One of Canada’s broad measure of money showed a mild improvement. Bank of Canada (BoC) numbers show the M1+, the most liquid form of cash, saw a mild uptick in growth for June. The increase is a positive, and could mean Canadians are taking the interest rate hike well. Though a single month uptick is far from a break in trend, with short-term indicators still pointing to further deceleration.
What’s The M1+?
The M1+ is the BoC’s measure of the most liquid form of money. Currency outside of banks, chequable deposits at chartered banks, trust and mortgage loan companies and credit unions are included. To be blunt, it’s anything you can spend with little to no notice. It’s one of the most important indicators for the economy, but is largely ignored. Totes boring, but if you’re watching interest rates, it gives you a good sense of context.
The BoC manages the rate of money growth indirectly. They do this primarily by influencing short-term interest rates. When interest rates rise, people and businesses borrow less and pay down debt. The result is slowing growth of M1+, which usually accompanies slowing economic growth. That’s bad for rising rates, and employment – two fundamentals for real estate.
The central bank also considers the M1+ to be a leading indicator of inflation. When growth accelerates, inflation is generally on the way up. When growth decelerates, inflation soon follows. Interest rates are used to assist in the control of inflation, rising with inflation to taper growth, and getting cut when inflation drops. Those rates also happen to influence the rates used for mortgages, reducing and increasing servicing costs. It’s a serious real estate indicator, that’s seriously under used.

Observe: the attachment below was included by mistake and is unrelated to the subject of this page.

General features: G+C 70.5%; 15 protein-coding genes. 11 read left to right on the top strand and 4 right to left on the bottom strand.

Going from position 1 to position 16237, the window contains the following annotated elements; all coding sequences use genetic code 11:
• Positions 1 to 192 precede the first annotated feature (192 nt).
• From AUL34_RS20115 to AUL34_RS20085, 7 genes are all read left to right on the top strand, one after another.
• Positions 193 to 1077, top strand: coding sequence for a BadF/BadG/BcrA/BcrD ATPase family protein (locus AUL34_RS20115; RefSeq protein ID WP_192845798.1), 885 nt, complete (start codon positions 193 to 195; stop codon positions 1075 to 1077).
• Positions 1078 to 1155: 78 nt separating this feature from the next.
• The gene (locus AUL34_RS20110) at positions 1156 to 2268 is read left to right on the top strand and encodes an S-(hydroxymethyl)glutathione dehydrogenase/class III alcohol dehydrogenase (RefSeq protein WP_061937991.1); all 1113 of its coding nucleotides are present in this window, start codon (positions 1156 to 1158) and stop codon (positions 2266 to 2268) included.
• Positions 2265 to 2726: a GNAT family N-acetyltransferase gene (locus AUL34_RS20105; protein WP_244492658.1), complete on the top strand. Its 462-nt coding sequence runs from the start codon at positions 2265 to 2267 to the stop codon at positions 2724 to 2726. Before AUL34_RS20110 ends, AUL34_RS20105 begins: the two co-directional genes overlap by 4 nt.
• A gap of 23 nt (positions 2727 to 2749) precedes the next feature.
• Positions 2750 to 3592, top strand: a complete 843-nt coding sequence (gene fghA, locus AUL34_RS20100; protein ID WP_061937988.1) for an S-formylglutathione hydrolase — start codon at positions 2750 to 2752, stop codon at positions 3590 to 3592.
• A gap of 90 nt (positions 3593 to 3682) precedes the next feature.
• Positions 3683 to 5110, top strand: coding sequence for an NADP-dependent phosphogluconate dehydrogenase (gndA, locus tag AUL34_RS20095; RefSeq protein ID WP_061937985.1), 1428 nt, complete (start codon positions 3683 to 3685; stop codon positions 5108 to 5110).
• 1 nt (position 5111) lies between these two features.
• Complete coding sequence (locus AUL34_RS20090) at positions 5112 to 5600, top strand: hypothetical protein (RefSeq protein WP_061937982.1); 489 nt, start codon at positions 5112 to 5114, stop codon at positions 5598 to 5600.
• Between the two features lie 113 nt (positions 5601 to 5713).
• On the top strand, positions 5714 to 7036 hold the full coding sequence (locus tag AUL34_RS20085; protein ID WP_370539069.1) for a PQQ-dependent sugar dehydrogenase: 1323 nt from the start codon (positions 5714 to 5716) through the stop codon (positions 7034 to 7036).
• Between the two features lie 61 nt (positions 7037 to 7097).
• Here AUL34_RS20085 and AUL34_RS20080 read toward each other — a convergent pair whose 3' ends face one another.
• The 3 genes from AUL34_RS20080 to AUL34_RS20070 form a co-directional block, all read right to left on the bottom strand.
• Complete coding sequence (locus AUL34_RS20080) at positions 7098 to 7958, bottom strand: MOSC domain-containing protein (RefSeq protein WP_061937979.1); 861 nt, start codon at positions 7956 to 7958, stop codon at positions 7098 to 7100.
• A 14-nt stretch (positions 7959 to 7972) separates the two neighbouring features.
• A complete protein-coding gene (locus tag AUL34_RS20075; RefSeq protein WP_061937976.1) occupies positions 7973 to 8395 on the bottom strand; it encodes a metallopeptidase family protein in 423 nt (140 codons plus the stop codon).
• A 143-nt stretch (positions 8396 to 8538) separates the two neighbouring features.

Canada’s M1+ Moves Higher In June
The Canadian M1+ showed some signs of life, moving slightly higher. The annual rate of growth for the M1+ increased to 4.2% in June, up from 4% the month before. Before you get too excited, the month before was the slowest pace of growth since 2003. That was the year Statistics Canada said Canadians ran down their savings, and borrowed to “finance their outlays.” Basically, they borrowed and relied on savings to make up the lack of wage increases. Beating last month was a low bar to clear.
12 Month Change of Canadian M1+
The annual percent change in M1+.
Source: Bank of Canada, Better Dwelling.
Short-term Trend Is Still Falling
The short-term pace of growth continued to go lower, indicating the annual rise may just be a blip. The 3-month annualized growth decreased to 2.7% in June, from 3.1% the month before. That means if the whole year was like the past 3 months, annual growth would fall to 2.7%, a level last seen in the 1990s. It’s unlikely to fall that low with what we’re seeing with the economy today, but the trend is still on target to move lower.
The growth is encouraging, but wasn’t enough to change the direction of the trend. Currently, all signs still point to the end of the business cycle, which the real estate cycle trails. A single month improvement is just a hiccup in the trend, not a change in direction. It’s still worth watching this number to see how it responds to the most recent interest rate hike though. The full impact of the last hike won’t be seen until December.
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